The Drop: Amirali's 'Painting On A Canvas' Uses Electronic Beats As Brushstrokes : All Songs ConsideredA new song by the Iranian-Canadian producer begins as a swirling abstraction that coheres around traditional instruments, sweet melodies and hip-hop beats.
Not every title fits its song, but 'Painting On A Canvas,' the fourth track from the Iranian-Canadian producer Amirali's debut LP, which comes out next week, makes it easy to imagine brushstrokes landing on a blank page.
If you'll forgive the mixed metaphor, this painting unfolds in three acts. The first has the artist teasing out his palette: a bluish chord of keys here, metallic strikes trailing off to black there, bright daubs of guitar, and an accelerating dribble of wood-block clicks. In an e-mail Amirali explained the song's concept.
"When I came up with the base of this song, my imagination was suddenly splashed with different colors and images. I could feel that I was throwing colors with different brushes on an enormous canvas."
What begins as swirling abstraction, with each stroke placed loosely on the tail of its predecessor, solidifies around a hip-hop beat at 1:46, introducing the second act. The sound of a nylon-stringed guitar carries the song's honeyed melody, and the song's parts — the piano, wood block, metallic percussion and the like — are given a new context. With a beat to anchor the ear, these loosely correlated sounds now cohere.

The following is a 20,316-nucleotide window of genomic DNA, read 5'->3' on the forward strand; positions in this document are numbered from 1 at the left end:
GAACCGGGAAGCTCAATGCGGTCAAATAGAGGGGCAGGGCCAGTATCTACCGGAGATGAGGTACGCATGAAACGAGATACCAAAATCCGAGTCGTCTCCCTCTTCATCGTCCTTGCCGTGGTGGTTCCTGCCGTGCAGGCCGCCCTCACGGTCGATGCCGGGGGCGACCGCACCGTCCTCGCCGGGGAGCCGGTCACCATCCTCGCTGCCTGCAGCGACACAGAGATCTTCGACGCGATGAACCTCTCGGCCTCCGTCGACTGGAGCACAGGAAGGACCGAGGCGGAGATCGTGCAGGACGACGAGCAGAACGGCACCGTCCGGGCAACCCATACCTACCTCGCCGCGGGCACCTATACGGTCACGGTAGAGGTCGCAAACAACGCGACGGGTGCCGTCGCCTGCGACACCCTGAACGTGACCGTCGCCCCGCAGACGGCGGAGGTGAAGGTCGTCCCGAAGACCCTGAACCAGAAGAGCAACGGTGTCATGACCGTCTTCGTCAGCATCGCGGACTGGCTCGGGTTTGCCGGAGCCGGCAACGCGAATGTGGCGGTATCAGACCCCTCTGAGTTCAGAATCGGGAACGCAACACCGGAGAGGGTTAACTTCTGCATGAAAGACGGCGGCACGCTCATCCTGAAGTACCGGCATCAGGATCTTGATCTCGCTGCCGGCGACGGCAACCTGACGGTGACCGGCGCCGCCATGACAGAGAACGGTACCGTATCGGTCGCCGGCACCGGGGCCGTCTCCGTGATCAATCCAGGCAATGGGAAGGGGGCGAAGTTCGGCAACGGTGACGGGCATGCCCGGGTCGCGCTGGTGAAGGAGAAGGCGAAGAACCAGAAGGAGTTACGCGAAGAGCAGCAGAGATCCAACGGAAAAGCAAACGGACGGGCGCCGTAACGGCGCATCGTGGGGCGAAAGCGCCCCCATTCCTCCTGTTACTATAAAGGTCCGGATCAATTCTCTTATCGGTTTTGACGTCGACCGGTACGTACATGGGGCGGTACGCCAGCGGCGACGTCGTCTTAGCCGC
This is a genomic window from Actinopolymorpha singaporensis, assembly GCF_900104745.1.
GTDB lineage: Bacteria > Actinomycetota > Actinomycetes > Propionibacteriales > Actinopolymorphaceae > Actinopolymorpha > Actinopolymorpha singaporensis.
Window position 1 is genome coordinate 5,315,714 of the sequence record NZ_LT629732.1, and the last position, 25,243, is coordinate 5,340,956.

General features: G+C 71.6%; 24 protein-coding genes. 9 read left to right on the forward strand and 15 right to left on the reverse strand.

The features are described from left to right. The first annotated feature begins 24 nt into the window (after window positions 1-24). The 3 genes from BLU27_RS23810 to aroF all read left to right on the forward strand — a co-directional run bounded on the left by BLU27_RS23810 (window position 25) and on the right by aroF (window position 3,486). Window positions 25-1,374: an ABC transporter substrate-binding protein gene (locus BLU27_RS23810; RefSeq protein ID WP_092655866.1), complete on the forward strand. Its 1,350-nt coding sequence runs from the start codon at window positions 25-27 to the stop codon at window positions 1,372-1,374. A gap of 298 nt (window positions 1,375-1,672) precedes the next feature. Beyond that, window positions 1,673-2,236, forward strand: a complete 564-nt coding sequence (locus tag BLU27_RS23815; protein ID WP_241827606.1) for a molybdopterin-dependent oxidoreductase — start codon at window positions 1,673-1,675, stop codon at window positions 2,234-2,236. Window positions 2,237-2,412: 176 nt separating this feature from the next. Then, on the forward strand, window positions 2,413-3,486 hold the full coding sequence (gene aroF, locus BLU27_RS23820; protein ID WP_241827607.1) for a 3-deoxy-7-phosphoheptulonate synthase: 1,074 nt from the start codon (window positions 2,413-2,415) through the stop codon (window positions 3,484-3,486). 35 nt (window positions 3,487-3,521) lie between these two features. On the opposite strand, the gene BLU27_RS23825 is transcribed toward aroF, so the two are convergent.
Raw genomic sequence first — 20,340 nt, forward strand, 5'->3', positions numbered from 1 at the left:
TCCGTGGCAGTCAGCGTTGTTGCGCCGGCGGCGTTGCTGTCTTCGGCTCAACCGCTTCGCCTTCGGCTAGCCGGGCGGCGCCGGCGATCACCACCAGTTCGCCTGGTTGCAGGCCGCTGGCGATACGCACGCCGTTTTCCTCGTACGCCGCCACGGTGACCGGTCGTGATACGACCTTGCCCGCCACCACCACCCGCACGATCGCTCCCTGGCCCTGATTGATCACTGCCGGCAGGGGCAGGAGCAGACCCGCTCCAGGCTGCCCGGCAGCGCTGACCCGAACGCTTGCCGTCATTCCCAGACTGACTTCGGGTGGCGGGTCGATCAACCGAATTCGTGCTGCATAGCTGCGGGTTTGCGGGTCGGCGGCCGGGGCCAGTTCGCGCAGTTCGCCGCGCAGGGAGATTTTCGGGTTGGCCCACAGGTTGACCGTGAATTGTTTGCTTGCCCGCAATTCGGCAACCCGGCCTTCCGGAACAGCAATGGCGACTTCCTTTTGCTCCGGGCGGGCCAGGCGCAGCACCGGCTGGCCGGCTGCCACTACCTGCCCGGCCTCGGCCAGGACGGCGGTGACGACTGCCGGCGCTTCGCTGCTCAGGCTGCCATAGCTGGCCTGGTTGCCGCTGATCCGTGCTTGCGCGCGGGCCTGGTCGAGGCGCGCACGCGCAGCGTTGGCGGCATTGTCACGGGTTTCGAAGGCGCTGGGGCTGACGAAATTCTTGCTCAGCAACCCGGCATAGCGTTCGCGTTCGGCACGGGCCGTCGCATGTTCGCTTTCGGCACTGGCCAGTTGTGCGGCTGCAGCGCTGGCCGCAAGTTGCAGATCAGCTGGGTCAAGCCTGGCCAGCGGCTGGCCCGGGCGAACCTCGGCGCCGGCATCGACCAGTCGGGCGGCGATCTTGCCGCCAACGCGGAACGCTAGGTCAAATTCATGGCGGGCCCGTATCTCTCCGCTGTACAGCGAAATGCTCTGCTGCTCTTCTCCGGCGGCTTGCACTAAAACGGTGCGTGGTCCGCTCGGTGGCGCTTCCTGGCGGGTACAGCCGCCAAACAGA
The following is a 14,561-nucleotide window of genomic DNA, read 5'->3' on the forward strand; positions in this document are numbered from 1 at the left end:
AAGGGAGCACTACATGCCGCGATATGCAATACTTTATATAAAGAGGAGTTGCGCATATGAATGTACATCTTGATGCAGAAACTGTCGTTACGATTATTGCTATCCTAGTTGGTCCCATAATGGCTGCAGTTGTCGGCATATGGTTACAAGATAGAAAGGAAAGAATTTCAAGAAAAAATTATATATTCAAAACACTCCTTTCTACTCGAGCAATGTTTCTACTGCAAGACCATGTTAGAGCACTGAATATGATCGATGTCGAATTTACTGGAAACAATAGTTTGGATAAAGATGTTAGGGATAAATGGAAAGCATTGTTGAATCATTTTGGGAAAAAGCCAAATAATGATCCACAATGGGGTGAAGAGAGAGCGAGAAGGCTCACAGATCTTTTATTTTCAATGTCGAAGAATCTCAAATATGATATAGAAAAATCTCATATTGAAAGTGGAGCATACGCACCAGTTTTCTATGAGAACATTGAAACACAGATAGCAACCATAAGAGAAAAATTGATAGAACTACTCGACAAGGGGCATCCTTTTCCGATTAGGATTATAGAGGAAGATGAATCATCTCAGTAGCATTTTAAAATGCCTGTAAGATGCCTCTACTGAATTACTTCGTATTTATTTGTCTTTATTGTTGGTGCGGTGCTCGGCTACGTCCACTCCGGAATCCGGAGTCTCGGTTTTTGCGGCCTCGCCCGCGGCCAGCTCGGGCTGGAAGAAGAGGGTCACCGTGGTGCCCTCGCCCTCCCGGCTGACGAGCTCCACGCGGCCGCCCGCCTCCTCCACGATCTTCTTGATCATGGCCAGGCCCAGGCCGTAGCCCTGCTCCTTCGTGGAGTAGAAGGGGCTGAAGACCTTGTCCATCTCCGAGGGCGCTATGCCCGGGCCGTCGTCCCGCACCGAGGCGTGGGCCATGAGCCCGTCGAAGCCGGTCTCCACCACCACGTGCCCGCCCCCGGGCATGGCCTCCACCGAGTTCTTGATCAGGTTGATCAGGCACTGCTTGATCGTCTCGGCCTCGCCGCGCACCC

Amirali says the song draws heavily from his Iranian heritage. Towards the end of the song, that influence becomes clear.
"I have used an Iranian wind instrument, 'Ney,' which can be heard in traditional Iranian music. Towards the end of the track you get to hear the breath-taking voice of an Iranian man singing in his regional dialect, which is manipulated by weird and spacey effects."
That singing marks act two's shift into darker territory. The ominous bassline figures more prominently into the mix, that voice reverberates coldly against the canvas, and suddenly the beat gives way to a braying reed sound. The last act mirrors the first: Vivid strokes, cast liberally, yet purposefully.